After every Olympics, one thing in figure skating is inevitable: a slew of retirements. Several veteran skaters have already announced that this is the end for them. And after the ice dance competition ended on Monday night with a victory for Canadians Tessa Virtue and Scott Moir, one question was on everyone's minds: would this be the end of the road for Tessa and Scott?
Even after taking two seasons off following the 2014 Olympics — during which another team, French duo Gabriella Papadakis and Guillaume Cizeron, ascended to near-unbeatable dominance — they returned two years ago and climbed right back to the top. Could they continue and enjoy this level of success? Probably.
Will they? Probably not.
For one thing, Tessa and Scott are older than the majority of their competitors already; if they continued to the 2022 Olympics, they would be 32 and 34 — an age by which most competitors have retired due to the intense physical strain and riskiness of elite athletic training.
For another, the duo have already achieved pretty much every milestone they could. With their gold in Pyeongchang, South Korea, they became the most decorated ice dancers in history: five Olympic medals, including gold medals in the individual ice dance event in 2010 and 2018. The mark they have left on the sport is evident in the romantic programs and acrobatic lifts that so many teams utilize. They're fan favorites for the intensity of their passionate programs and for their unending dedication to pushing their own technical boundaries and bringing the rest of the sport along with them.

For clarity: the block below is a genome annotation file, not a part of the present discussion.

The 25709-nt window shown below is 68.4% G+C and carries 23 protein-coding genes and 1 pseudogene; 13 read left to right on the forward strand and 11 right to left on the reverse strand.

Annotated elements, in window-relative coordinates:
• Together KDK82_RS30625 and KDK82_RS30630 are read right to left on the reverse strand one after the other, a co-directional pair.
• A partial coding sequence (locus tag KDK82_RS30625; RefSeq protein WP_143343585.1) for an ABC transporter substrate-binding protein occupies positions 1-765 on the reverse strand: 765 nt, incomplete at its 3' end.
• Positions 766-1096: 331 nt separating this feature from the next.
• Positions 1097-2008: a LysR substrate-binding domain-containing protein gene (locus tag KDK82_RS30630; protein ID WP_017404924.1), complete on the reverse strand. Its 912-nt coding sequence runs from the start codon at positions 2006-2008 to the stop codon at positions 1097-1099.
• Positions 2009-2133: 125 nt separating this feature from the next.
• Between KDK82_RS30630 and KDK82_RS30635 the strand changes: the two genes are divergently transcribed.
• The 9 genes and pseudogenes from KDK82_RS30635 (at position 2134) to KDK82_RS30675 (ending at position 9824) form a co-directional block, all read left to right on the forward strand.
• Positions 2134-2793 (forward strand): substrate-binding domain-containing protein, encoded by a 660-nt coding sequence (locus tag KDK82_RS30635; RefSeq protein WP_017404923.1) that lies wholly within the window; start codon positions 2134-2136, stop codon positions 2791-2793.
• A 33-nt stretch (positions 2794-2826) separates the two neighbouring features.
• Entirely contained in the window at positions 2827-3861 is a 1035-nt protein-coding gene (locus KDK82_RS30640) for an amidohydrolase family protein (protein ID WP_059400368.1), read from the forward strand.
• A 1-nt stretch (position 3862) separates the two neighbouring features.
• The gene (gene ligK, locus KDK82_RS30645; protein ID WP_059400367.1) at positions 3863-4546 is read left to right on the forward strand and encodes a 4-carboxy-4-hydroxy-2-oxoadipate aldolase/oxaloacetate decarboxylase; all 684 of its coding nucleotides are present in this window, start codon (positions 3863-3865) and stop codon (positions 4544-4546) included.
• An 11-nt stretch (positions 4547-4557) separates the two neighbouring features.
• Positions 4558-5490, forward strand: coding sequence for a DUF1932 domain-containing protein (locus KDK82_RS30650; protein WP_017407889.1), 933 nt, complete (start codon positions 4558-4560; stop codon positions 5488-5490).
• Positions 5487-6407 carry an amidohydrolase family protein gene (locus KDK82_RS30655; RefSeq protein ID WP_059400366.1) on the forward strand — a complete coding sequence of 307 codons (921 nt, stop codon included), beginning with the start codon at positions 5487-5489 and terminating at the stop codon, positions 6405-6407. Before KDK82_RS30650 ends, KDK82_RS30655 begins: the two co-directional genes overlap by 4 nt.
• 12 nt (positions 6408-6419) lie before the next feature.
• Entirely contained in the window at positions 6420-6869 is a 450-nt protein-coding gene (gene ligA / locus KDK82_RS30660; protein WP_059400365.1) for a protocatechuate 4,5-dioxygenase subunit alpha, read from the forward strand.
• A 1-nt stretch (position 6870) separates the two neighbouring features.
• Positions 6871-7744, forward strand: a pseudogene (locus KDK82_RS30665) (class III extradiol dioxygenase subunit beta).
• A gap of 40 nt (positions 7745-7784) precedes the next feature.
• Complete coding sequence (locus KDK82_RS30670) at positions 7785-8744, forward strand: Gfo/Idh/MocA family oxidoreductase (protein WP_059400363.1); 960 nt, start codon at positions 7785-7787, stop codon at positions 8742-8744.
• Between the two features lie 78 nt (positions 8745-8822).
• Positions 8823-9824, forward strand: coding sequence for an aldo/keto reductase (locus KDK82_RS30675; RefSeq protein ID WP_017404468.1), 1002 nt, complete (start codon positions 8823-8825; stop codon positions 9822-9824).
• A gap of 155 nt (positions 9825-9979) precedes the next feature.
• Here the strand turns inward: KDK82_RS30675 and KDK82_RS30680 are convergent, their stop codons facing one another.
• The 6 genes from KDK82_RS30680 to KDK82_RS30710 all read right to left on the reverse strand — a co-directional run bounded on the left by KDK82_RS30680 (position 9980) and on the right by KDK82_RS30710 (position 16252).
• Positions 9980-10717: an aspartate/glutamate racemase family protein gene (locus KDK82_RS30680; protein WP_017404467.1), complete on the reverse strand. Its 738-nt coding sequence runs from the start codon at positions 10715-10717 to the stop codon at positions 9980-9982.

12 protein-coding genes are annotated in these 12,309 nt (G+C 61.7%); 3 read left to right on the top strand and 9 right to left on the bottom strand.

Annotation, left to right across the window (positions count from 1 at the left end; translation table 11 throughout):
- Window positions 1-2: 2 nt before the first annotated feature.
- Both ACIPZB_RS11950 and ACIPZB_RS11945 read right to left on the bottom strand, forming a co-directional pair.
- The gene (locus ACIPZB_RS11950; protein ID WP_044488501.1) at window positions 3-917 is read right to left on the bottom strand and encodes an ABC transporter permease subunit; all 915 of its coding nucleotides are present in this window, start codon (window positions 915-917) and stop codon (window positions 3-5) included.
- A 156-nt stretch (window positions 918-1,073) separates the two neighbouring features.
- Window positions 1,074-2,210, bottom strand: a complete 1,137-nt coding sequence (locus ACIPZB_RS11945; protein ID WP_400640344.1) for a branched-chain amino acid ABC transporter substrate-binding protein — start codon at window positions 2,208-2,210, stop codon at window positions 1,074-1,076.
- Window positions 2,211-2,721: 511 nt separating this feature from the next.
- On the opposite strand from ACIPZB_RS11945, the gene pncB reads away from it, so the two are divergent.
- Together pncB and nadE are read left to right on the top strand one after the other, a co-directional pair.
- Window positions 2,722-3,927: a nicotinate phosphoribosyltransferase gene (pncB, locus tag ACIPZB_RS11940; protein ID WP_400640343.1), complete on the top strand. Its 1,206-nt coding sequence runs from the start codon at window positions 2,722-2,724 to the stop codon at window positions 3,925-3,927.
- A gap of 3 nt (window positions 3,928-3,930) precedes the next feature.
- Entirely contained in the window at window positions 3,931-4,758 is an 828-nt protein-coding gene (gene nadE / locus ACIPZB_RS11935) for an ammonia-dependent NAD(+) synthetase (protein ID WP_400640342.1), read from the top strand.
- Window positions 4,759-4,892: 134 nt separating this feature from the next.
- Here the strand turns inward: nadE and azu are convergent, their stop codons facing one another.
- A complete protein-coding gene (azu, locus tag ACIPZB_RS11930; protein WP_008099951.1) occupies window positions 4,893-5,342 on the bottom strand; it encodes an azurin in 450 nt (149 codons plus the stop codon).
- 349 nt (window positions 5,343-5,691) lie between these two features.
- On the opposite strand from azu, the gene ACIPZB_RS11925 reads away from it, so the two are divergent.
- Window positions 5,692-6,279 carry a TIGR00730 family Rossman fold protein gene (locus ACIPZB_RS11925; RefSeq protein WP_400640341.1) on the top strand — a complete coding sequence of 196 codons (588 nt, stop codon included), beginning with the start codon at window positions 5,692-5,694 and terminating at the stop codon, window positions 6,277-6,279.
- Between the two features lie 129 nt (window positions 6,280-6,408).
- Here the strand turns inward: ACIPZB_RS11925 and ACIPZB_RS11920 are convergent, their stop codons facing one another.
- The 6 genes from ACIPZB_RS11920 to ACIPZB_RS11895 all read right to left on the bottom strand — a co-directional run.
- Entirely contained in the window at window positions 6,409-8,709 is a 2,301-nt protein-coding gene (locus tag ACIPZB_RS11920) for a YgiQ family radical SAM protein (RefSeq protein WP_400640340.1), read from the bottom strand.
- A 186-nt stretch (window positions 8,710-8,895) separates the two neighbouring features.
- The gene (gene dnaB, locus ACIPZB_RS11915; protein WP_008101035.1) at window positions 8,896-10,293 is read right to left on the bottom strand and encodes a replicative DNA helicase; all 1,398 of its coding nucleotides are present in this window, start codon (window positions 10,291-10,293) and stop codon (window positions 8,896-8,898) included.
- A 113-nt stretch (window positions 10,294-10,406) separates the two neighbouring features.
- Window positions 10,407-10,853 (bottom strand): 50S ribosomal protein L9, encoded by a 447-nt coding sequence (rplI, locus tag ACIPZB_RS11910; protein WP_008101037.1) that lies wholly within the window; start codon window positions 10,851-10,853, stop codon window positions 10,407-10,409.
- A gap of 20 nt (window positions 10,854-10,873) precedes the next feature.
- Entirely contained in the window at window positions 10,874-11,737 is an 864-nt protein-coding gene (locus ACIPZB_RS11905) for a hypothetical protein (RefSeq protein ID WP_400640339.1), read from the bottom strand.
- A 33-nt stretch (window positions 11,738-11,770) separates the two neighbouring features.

Most of all, Tessa and Scott have indicated — albeit indirectly — that they're content and ready to move on. At the press conference following their gold-medal-winning free dance, they stated that they weren't going to compete against their French rivals again, though they stopped short of actually saying "retirement."
So be prepared, skating fans: that exhausted, ecstatic embrace at center ice may have been the last time we'll see Tessa and Scott on competitive ice. Common wisdom is that they made their comeback to attempt to win gold in Pyeongchang. Now that they have, and so many other teams of their era are likely retiring (fellow Canadians Kaitlyn Weaver and Andrew Poje, Italians Anna Cappellini and Luca Lanotte, Russians Ekaterina Bobrova and Dmitri Soloviev), they are content to let their reign over the sport end on a glorious high note that they — and we — won't soon forget.